"Good Morning, Sravya," I chimed to the secretary, who was typing something at her computer.
"Good morning, Elizabeth," she beamed back. On the twelfth floor, I make it a habit to be on a first-name basis with everyone. "Remember, you have a meeting with PR 2 at one o'clock."
"Oh, right," I nodded. "Presenting ideas for the Z-cubed player." I went past her neat lobby desk, a few doors down to my own work table. A few years ago, cubicles and separate offices went out of style, especially in the upper floors. Replacing them were wide work desks for a community feel, and if needed, sleek partitions that raised electronically from the floor.
Opening my briefcase, I grabbed a small chip and inserted it into its slot on the smooth, man made desk. Then I pressed my index finger on the sensor, uttered the first phrase to come to mind (lavender), and pressed a button on the rising keyboard to open the connection.
"Coffee, mocha latte, Z 8027383." The monitor for my computer had fully risen from the surface of the desk, a mechanical stroke of genius from about 2017- actually designed by a former employee of Infinity Inc. Just about every computer owned by the company folded neatly out of its desk, and since all were part of the same server, it just took one's finger print, voice pattern, and portable chip insert to log in to a personal account.
"Elizabeth, here is your coffee." Akbar. He was a young intern, paid to act as semi-secretary and...well...servant. He ran the coffee-room and managed inventory, but he was a nice boy.
"Thank you, Akbar," I said. "Did you-"
"Put whip cream and Chile powder in it, just the way you like it? Yes, you weirdo," he interrupted.
"Oh go check files before I cuff you, you impertinent little..."
"Just remember who gets your order right every time," Akbar said, and walked away with a smile. Nice boy. Well, nice enough, and I had a pretty good feeling that he would rise up the ladder soon enough at Infinity as well.
The mocha latte was good- spicy, sweet, and warm- just what I needed before such a work day.
I spent the morning sipping my drink and organizing my notes from the previous Public Relations, Committee Two meeting. We were designing a new commercial for TV, advertising our Z-cubed Music Player, a hardware and software combination similar to our Z-axis phone- the device I had used to order my coffee. It was our improvement on the old IndigoFang (tm) device, only ours attached to the wall with sensors for voice command, searching through a database of options and a library of media to play through speakers or a TV.
Later, after my lunch of a gyro sandwich and ice coffee from downtown, the meeting began.
There were fourteen seats, all with a briefing sheet and a glass of cold water on the table before them. Two were occupied when I walked in.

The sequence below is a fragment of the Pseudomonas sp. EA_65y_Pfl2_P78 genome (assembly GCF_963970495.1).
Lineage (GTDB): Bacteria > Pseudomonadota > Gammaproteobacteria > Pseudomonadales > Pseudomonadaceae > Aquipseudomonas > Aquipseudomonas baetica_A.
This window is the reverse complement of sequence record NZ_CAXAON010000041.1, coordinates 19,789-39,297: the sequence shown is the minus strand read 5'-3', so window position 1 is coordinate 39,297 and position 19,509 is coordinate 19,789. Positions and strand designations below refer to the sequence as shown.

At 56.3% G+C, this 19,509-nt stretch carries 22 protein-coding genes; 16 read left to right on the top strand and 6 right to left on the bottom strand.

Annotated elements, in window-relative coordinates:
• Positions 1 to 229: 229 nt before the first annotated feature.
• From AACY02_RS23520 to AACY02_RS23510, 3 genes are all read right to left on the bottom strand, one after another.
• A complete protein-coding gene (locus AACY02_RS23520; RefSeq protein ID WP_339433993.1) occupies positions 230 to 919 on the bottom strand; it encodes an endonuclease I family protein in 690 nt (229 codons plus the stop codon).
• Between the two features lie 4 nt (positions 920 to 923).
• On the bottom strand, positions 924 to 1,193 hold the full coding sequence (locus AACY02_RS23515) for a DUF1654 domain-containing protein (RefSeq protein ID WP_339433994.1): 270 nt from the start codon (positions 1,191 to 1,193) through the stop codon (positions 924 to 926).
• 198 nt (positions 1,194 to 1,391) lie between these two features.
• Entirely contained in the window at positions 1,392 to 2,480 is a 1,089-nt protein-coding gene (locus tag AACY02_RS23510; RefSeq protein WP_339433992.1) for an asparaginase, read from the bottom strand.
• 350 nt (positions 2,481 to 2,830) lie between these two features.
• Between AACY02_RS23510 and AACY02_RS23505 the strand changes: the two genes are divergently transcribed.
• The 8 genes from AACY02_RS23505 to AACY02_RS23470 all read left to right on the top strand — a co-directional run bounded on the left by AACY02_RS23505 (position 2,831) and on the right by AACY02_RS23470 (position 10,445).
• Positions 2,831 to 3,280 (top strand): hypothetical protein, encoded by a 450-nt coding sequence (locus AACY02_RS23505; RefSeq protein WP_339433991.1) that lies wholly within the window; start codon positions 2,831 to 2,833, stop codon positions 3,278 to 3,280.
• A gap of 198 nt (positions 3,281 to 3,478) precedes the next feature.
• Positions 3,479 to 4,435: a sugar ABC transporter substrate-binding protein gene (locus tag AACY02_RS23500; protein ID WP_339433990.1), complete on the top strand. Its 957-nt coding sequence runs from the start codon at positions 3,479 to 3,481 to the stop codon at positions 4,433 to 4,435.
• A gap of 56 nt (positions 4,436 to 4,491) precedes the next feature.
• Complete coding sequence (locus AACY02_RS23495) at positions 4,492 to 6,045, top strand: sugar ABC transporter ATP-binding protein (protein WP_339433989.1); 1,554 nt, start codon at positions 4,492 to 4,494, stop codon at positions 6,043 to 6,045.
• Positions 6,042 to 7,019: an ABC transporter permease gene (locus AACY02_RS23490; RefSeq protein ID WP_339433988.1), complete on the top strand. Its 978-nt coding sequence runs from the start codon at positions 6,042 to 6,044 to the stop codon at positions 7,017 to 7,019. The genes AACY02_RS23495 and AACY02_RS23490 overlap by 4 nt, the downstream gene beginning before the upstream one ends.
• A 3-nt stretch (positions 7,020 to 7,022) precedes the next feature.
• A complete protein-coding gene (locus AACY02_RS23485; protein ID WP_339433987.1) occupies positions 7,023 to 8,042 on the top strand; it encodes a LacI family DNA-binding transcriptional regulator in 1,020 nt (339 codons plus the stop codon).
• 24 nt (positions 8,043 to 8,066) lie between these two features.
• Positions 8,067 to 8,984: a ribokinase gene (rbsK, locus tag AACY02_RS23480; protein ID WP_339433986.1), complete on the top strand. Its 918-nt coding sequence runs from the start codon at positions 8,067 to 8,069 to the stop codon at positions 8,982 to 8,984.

"Afternoon, Elizabeth," Elizabeth said from the right-hand side of the chairman's seat. I sat in the chair opposite her at the glass-topped table.
"Good afternoon, indeed," I replied with a smile, despite the fact that I've never really liked her. Suck-up. The boss was late, and the only other person in the room sat at the very end. "Hello, Steven," I greeted, always polite. He was the person who always seemed to have something negative to say about the project at hand.
"Hello Elizabeth," Steven said. His pinstripe suit matched his gray eyes and faded blonde hair. "Have you heard that the new literary assistant will be working with us today?"
"No," I said, interested as I sorted my papers out on the desk. "In fact, I officially met him only today."
"I'm sure he'll do better than old Mortimer ever did," Steven said. "What kind of a name is Mortimer, anyway?"
"French, Steven, old French and I think it even carried over to England in..."
I tuned out their squabbling ("Still Water is right, that guy was the most stagnant dude in the business ...") and looked over my ideas. Really, there were only two successful methods to increasing sales using TV commercials: humorous (Hatchet® did that with their cologne ads in the early 00's) or inspiring (anything relaxing, really- a lot of tech companies have taken to this method or clean advertisement). I was going with the humorous route, since so many technological companies have nearly overdone 'reaching out to people.'
"Ah, you must be Daniel," Steven said, and I turned up from my work. A few other seats around the meeting table had been taken, and the man I had met earlier in the elevator was kindly taking a one a few down from me.
"Yes, sir," Daniel said. He held up a smooth conversation with a few of the others as they inquired.
"So where are you from?" I sipped some of my water, knowing that Michael, Team Leader of Public Relations, aka Chairman Brown, would be coming in soon.
"I held a job after college in the New England area, and here I am today." I was early, as usual. Michael was late, as usual.
"And what did you major in?" they asked. Another two people came in, and a few minutes later, one other. We wouldn't fill up all the seats- we rarely did. Which left just one person to come in. The boss.